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Where is Croppers Hill?

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<_< In the 1901 census I found some off my relations living at 135 Croppers hill. Does anyone know where Croppers hill would have started and ended. I thought Croppers hill was the stretch of one way road between Boundary Road and the traffic lights at the junction of Eccleston street. But the other day I noticed a sign on the buildings near the lights that said that the road was Prescot road. If so when did id become Prescot Road.

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I dontknow when it became Croppers hill, but as I know it, it seems to start at the traffic lights on the junction of prescot road and Eccleston st, goes up the hill, (you'll now find Croppers hill court there) and stops at alexandra terrace. I think.

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I think it starts around the top of Boundary Road. Before that it is Prescot Road and somewhere further towards Prescot (around Eccleston Park I think) it changes to St Helens Road until the traffic lights in Prescot.

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if you go to photographs and pinned old maps if you look at sw eccleston3 you can see croppers hill seems to start at junction of eccleston st and sw eccleston2 seems to end at west park rd before it turns to prescott rd

karen ;)

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It's always been Prescot Road but the area was known as Croppers Hill and of course the sloping part of Prescot Road became known as Croppers Hill. In the old Census returns and prior to that, it is known as Comb Makers Brow as that was the main occupation of its residents.

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CROPPERS HILL STARTED WHERE THE OLD SACRED HEART CHURCH WAS AND WENT ALL THE WAY UP TO THE BEGINING OF PILKS OFFICE TURN OFF WHERE IT THEN JOINED PRESCOT ROAD, GOING PAST TAYLOR PARK UP TO WEST PARK AND ON.

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Walked up there a few times,missed the last bus from town ,so had to leg it home to Rainhill.

When did it become a one way system?It was one way in 1974 when we left.

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Was that were they had a disco on a Sunday night?

I remember going to Paddies, which was in a hall behind the church.68/69 ish?

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Yes, GG, I think I mentioned it once before, we used to hang out with Mods with Scooters.

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When I was growing up in St Helens the A58 was formally known as Prescot Road from the junction with Eccleston Street, but I was aware that a section at the start of this stretch had at one time been called Croppers Hill and was still referred to by many as such. I believe that the renaming and the process of renumbering of some properties to absorb Croppers Hill into Prescot Road occured in the eary 1950s. As far as I can work out the reverting to Croppers Hill came when a fair number of the old terraced houses on the left-side of the road,(left that is walking up from town), were demolished and replaced by a new Croppers Hill development. As I understand it, the old Croppers Hill Pit, which functioned in the mid-nineteenth century, was located close to were Borough Road joins Croppers Hill. I'd be interested to know when that pit opened, as it would give an indication as to how old the name Croppers Hill may be.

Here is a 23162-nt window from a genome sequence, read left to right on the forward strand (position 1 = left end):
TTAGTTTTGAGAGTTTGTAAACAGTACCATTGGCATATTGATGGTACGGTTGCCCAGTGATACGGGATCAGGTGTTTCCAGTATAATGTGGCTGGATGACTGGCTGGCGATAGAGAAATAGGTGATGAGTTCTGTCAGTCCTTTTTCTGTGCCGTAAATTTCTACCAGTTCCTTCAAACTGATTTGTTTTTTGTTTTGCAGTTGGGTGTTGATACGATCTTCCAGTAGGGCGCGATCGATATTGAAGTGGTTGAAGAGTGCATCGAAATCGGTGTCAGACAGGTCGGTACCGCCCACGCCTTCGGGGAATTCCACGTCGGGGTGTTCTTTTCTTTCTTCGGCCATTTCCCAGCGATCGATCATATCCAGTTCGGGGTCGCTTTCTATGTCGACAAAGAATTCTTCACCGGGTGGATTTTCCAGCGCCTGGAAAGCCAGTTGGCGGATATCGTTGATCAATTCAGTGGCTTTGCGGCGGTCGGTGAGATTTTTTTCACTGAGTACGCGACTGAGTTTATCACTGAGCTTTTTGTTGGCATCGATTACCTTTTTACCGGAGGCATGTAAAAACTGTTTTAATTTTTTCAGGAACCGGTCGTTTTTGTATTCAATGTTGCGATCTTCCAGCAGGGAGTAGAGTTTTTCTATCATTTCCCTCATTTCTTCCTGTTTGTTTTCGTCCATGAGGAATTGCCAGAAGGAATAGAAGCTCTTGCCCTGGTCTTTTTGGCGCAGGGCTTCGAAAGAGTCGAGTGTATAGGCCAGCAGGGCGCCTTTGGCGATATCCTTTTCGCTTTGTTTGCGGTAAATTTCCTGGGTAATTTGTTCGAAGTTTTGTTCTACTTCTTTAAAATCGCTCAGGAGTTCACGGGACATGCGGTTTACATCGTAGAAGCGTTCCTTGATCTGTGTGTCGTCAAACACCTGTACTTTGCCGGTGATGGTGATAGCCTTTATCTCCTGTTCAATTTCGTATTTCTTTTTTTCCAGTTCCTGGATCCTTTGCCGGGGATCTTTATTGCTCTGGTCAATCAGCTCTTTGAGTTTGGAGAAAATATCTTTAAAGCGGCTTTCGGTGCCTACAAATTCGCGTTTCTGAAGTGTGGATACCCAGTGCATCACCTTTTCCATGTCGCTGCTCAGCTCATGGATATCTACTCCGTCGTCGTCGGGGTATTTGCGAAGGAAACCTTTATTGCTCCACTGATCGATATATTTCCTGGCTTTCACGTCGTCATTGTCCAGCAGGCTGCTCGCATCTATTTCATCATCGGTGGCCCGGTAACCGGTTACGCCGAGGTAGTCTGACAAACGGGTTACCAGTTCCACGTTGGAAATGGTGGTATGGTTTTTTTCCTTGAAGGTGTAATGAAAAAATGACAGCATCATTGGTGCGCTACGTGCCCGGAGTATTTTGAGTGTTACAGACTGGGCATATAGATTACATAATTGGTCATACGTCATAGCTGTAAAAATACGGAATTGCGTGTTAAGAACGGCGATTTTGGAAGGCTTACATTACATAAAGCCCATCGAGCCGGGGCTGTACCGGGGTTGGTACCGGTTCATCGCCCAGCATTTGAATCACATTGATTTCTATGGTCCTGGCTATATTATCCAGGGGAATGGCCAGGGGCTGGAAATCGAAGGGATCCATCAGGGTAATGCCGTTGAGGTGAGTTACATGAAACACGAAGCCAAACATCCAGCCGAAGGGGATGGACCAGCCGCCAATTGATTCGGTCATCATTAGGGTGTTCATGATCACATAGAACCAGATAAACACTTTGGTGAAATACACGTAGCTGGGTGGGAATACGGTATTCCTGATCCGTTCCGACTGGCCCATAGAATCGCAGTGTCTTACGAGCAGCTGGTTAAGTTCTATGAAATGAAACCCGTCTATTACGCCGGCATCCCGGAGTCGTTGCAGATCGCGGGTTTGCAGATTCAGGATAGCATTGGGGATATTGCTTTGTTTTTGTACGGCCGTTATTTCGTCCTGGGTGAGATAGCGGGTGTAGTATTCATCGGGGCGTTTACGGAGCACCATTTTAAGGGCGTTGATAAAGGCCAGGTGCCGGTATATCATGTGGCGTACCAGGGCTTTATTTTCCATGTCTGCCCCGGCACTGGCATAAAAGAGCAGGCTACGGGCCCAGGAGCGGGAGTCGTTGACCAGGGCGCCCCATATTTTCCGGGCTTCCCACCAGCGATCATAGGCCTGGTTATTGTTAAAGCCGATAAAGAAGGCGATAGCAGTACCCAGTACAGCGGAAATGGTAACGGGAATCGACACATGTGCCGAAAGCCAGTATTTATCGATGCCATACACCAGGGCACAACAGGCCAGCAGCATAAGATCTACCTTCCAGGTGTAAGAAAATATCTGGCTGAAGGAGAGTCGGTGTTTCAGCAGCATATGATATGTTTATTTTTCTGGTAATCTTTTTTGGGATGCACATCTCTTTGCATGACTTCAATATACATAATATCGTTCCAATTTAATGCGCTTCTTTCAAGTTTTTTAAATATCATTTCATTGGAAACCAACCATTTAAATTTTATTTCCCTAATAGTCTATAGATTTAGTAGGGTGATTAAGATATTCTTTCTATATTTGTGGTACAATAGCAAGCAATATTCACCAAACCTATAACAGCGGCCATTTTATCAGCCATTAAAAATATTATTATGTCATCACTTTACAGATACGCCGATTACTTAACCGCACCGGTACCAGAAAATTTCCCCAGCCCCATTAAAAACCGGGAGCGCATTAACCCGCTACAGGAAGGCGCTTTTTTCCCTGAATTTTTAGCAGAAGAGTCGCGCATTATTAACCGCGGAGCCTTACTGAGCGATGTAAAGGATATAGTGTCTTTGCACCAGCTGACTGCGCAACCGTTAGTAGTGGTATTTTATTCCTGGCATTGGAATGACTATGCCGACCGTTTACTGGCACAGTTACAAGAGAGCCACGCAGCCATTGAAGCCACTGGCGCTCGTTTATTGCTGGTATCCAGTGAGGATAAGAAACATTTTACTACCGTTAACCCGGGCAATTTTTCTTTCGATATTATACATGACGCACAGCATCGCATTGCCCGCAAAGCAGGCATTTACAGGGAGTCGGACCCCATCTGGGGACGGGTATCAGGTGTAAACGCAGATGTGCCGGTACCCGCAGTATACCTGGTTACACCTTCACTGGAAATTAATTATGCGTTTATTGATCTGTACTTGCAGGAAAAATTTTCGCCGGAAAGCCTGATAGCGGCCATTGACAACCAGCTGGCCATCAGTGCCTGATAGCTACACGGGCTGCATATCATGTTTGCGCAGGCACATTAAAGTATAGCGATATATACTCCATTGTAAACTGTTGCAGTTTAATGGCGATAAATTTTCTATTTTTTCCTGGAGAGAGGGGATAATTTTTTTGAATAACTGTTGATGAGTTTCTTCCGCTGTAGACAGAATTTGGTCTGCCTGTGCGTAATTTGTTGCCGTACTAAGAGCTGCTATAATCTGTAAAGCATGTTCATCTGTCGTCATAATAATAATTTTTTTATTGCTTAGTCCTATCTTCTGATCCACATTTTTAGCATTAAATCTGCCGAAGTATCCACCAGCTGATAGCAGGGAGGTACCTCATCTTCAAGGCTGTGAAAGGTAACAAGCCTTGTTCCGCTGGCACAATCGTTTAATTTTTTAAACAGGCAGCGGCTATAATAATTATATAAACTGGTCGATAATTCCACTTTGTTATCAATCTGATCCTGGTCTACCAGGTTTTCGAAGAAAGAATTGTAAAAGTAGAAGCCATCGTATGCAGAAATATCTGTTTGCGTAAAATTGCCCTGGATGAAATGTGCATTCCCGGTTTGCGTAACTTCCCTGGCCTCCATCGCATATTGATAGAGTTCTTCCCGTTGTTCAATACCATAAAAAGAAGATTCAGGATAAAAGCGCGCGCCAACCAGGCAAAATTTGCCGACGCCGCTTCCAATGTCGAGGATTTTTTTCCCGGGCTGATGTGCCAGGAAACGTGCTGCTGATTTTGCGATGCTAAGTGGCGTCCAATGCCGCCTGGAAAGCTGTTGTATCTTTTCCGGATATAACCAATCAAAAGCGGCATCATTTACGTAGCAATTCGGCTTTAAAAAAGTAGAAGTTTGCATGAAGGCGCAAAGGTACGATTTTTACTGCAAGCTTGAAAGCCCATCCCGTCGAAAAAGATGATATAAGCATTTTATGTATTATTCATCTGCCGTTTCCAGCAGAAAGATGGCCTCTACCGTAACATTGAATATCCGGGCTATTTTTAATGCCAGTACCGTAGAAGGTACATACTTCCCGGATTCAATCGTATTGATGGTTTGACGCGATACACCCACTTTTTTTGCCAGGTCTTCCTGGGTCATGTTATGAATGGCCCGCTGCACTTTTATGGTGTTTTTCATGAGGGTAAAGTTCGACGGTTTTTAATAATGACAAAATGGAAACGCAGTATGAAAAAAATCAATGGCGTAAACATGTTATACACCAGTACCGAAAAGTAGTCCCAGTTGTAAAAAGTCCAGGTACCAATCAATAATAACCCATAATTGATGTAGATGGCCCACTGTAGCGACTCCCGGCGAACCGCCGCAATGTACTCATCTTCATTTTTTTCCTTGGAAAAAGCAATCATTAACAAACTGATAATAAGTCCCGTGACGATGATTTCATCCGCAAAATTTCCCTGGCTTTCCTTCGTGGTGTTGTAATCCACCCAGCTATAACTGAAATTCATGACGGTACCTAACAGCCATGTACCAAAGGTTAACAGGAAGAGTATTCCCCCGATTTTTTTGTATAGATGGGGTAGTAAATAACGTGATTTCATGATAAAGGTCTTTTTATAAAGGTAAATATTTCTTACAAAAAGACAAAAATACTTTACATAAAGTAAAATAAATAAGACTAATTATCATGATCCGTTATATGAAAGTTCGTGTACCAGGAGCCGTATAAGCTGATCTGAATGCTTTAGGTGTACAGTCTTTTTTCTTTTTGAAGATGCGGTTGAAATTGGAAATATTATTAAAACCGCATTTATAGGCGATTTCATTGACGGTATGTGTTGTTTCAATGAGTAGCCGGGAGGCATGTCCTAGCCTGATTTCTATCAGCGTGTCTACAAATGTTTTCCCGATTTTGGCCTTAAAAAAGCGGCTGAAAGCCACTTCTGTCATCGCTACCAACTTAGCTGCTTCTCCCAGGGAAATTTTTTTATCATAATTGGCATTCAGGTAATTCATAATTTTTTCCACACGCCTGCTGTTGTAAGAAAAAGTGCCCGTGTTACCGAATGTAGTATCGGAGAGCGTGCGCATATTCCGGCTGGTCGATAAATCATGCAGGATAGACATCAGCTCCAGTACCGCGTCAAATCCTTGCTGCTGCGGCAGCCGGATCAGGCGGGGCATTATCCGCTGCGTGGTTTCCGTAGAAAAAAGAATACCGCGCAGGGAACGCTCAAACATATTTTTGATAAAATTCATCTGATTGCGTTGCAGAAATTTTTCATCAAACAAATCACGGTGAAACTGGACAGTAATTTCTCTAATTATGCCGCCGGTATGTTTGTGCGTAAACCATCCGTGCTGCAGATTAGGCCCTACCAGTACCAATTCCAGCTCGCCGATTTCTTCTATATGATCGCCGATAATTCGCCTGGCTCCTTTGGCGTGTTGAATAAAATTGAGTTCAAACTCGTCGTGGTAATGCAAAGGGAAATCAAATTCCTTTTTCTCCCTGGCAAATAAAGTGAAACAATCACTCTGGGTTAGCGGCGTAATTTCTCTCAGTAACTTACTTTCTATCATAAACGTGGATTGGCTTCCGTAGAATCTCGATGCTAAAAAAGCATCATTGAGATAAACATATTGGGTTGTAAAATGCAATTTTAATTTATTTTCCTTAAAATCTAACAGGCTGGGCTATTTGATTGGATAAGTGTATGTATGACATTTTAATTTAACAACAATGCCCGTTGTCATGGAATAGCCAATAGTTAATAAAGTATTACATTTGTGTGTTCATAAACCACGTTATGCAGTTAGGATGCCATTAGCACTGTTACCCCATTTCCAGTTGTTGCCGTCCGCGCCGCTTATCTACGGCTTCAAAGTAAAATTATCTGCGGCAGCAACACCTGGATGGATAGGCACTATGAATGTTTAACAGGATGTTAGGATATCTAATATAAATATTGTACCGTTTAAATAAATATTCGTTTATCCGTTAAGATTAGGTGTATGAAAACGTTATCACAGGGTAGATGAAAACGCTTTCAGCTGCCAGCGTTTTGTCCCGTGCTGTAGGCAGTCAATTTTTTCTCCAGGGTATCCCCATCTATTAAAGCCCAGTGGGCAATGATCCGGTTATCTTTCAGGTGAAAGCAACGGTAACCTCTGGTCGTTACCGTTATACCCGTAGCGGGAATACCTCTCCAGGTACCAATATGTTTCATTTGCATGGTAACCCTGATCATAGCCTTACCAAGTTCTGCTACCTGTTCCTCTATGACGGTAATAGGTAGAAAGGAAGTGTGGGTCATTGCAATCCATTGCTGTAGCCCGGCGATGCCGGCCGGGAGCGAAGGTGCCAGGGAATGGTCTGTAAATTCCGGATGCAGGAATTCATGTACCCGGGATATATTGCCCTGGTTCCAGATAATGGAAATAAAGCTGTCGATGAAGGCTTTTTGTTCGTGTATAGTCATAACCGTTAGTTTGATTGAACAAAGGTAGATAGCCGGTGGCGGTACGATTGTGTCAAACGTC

BettyR

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We were always told that the name Croppers Hill came about as a result of horses and pedestrians being unable to get a grip in icy conditions when going up and down the hill because of their horse shoes and clogs which were common then?

 

And of course the term “you’ll come a cropper”

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I thought the name might be derived from the geological term, 'Outcrop' which does describe Croppers Hill; unless of course it's named after a person.

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My surname is Cropper but I'm not aware of any of my forebears having any connection with the hill. The name can be traced back to an area near Southport and, as far as I know, it refers to the occupation of farmers!

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There was in the fifties a field at the top of croppers hill which I knew as the Daisy fields, believe this was the place that Fibreglass was built on.